1. Hi Myah- thanks! Ah yes, even if Reality TV isn't something that intentionally makes the audience question the structure and representations of social norms of beauty and attractiveness and who deserves love from an eligible guy etc- actually it often does the exact opposite as you say The Bachelor does. What (very little, I'll admit) I've seen of the Bachelor you're so right- everyone looks the same. If the show is so successful with that formula, I'm sure the producers aren't even thinking about bringing in diversity. That also seems to reflect popular fictional representations - mainstream film and TV romances. I think there's a lot of great scholarly work on Reality TV in terms of heteronormativity and traditional gender roles, race and ethnicity- and reality TV again is good for the cultural forum because it's sooo popular. I was so surprised how many of you guys in the class watched it too! But it proves it's a show within the zeitgeist. For example one of my reality TV shows, Keeping Up With The Kardashians, turned from a 30 minute reality sitcom a la The Osbornes to a 45 minute dramedy that fed into the tabloid stuff the Kardashians became infamous for and also the lifestyle promoting they are so brilliant at accomplishing as a Family Brand. I've seen a lot of recaps for shows like The Bachelor and the Real Housewives- and with the nature of online writing, it can get super personal and tell us just as much about the writer as it does the show, so that's another interesting thing for me to consider when thinking about TV as a cultural forum and how the internet contributes to it and is an extension if it- whether its those recaps and also through of course, social media.

  3. Hey Stef

    Great post as always! Your question about what other TV programs can be thought of as contributing to a cultural forum made me think of talk shows - particularly the Oprah show. Oprah's show was largely concerned with bringing 'real' people's stories to a national audience and engaging with various social issues (crime, poverty, eating disorders, sexual assault, etc). The show often took on the format of an actual forum, as audience members would engage with guests by asking questions and offering their own insights. Oprah's book club also furthered the connection between the show and the audience by allowing Oprah's fans to read with her. These widely diverse conversations, which began within the one hour confine of the show, would then continue on Oprah's website and in her magazine. Following the end of her talk show, Oprah created her own network in the hopes of creating "mindful, not mindless, television." (1) Although the network has had a fair share of problems, and Oprah herself can be seen as a problematic figure, the Oprah show might be a particularly interesting site for analysis when it comes to discerning the power of television to create a cultural forum.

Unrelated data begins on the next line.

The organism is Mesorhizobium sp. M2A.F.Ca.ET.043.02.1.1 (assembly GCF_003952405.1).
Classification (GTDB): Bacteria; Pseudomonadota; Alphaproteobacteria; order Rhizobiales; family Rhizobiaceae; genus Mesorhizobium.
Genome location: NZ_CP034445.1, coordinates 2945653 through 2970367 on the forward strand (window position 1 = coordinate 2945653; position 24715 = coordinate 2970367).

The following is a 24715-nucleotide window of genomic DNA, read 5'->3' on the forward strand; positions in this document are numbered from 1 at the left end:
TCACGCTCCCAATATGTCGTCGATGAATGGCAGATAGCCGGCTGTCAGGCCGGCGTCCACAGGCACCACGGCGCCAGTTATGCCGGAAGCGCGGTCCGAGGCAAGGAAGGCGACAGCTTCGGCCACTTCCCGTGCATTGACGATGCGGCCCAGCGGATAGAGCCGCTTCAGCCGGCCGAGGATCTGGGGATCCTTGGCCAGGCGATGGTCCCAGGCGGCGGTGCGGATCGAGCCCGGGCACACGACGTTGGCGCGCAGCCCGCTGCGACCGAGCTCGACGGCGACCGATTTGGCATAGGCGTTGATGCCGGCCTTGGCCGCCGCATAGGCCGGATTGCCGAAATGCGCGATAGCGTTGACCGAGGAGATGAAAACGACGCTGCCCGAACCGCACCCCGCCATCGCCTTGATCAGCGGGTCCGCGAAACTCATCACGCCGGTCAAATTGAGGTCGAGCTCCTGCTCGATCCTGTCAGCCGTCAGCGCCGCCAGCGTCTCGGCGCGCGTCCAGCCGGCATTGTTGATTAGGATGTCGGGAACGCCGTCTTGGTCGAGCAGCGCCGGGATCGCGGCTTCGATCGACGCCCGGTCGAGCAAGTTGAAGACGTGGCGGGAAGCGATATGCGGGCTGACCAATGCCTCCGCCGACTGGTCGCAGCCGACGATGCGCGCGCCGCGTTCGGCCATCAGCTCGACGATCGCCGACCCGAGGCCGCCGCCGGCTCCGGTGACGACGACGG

1. Thanks E! Oh yes- The Oprah Winfrey Show is a great example and how her show was the starting point of her brand. Someone could probably write a paper about Oprah's pervasiveness throughout other TV shows- from Tina Fey's Liz Lemon 30 Rock (and the Oprah cameoooo!) to Abbi Jacobson's Oprah tramp stamp on Broad City. I wish she didn't end the show in 2011 because it would have been fascinating to see how the show held up in an increasingly digital era. Her show did a really good job of bringing together all the hot button issues of the time, and also bringing in the biggest celebrities to spill their guts to her. Or in the case of Tom Cruise, jump on her couch! But even the Lance Armstrong, and to a lesser extent, the Lindsay Lohan, interview she did in the past few years were very much in the zeitgeist. It was almost as much because of their infamy and because her coming back to do an interview that made the specials talked about.I imagine TiVo'd Oprah would have been big too.

  4. Stefania –

    Thanks for the fuller analysis of Parks and Rec! In terms of a public forum, I wonder what Gitlin would think about shows like The Voice or even Revenge which encourage audiences to tweet their responses to the programs as they view them. While this may not represent a public forum, per se, what might this sort of (mediated and limited) “activism” suggest about the ways in which fans participate in simulated conversations about television they are watching? It seems engagement and discussion are being encouraged, on one hand (voting on who ought to win, objecting to or agreeing with a particular plot decision or speculating who might have killed a favorite character). However, this is hardly being done to effect political change. It seems these forms of fora are generated more as a marketing ploy, directed at individuals who use social media. Does this illusion of participation make a show more marketable? Continuing the search for examples (since I don’t feel my use of a reality singing show and primetime soap are particularly exemplary), what might be the implications of this illusion of participation for a more politically oriented (whether left, right or centrist, i.e. on the right side The O’Reilly Factor) program? Would social media integration and network-mediated discussions foster conversations, or simply reinforce premediated discourse?

    -Allison Ross